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Educational technology as the SkyMall catalog

If you’re like me, when you travel by air, you invariably pick up and read through the Skymall catalog with great interest. I find it fascinating. Mostly, though, I find myself repeatedly thinking and/or saying, “What problem does that solve?

In other words, for most of the products I see in that catalog, I cannot imagine why they were ever invented. They’re clearly targeted at consumers with disposable income, because nobody else could possibly think that they NEED to have the product. Consider, for example, these remote control-operated flickering LED candles. As of the writing of this post, they were the featured product in the “Home Living” category of the online catalog. “A click of the remote turns all 8 Flickering LED Candles on or off at once.” Well, hallelujah! I’ve been struggling for years with that whole candle turning off problem…

Yesterday, many of the folks I follow on Twitter shared the following video

North Point\’s iBand

I suppose there’s something “neat” or “slick” about an iBand, but I couldn’t help noticing the guy who was effectively playing a tambourine using a ~$600 gadget. Furthermore, I asked myself if this band was doing something that was not possible without their iPads. Playing instruments on the iPad… what problem does that solve?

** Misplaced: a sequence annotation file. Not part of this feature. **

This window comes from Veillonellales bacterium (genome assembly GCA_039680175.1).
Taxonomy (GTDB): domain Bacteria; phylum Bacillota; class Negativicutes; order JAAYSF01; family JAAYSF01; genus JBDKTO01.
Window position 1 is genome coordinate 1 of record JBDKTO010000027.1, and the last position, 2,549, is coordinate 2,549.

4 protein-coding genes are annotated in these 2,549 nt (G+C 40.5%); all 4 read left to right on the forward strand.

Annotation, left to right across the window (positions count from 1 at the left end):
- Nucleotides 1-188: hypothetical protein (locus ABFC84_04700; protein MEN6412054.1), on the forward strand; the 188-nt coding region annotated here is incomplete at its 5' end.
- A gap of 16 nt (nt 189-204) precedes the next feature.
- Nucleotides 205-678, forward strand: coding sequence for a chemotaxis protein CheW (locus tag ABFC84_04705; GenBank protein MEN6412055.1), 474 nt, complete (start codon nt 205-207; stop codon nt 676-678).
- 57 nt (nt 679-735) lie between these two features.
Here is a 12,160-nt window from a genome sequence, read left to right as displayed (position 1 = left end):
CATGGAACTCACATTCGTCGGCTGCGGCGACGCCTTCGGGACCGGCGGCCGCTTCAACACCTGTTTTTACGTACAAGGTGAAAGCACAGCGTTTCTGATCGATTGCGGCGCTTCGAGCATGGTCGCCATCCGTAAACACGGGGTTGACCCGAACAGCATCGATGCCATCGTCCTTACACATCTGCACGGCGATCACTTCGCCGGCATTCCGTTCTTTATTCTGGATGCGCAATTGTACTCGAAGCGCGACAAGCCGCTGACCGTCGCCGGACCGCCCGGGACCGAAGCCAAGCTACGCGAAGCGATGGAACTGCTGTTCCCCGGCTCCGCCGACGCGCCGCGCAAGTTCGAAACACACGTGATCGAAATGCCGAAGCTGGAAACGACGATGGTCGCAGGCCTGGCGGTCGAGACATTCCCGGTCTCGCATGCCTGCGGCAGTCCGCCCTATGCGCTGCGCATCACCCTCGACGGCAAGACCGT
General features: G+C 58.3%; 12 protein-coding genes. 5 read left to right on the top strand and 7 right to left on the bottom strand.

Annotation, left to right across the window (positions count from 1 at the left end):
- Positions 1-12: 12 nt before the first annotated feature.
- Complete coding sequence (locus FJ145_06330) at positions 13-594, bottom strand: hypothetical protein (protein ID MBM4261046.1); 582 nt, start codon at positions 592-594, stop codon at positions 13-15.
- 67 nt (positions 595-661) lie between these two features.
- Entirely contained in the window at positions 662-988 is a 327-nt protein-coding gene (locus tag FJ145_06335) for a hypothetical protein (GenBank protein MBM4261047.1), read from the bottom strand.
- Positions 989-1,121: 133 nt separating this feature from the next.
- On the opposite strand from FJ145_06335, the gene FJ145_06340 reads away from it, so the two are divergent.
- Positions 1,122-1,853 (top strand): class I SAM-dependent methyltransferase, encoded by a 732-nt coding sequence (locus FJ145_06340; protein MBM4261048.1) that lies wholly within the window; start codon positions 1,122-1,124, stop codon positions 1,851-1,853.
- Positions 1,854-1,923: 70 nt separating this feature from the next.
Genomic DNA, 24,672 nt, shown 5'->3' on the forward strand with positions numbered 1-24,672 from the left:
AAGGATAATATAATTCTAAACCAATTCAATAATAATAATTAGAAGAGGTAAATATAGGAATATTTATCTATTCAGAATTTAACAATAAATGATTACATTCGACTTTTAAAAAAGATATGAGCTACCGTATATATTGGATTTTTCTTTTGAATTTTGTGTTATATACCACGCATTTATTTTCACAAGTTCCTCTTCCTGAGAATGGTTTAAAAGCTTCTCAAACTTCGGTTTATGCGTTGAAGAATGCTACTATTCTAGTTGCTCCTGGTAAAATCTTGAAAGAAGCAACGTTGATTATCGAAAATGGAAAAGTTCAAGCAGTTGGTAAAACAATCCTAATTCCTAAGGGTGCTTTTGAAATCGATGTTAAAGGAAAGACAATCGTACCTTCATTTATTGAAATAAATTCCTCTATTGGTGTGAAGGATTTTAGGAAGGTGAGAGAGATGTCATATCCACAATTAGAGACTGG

Unfortunately, I have this same (or a similar) response to much of what I see touted within the educational technology community. I see technology applied in ways that are not novel and/or that don’t add value to the learning process. In fact, I’ve been fairly vocal in my opposition to iPads as computing devices for students. I’m not entirely opposed to them. For example, if the touch screen interface affords particular learning opportunities for students with disabilities, and those affordances justify the costs, go for it. But, as currently configured, iPads are NOT real computing devices and don’t add value beyond what’s possible for the same amount of resources.

On the flip side, consider students writing in blogging platforms or in Google Docs. These writing spaces are digital and digital IS different. Instead of just simple text, students can now fairly easily compose multimedia narratives. Also, the writing process can be much more collaborative, in a real-time sense. ┬áHypertext replaces footnotes… etc. There are significant problems “solved” by moving writing to digital spaces. Or, more accurately, there are tremendous affordances to writing online as opposed to on paper or even in a word processor.

Thus, I hope that as educators consider integrating new technologies into the learning process they ask themselves questions about the value proposition the technologies bring to the table. Are you really addressing a problem or are you doing it just because you can?

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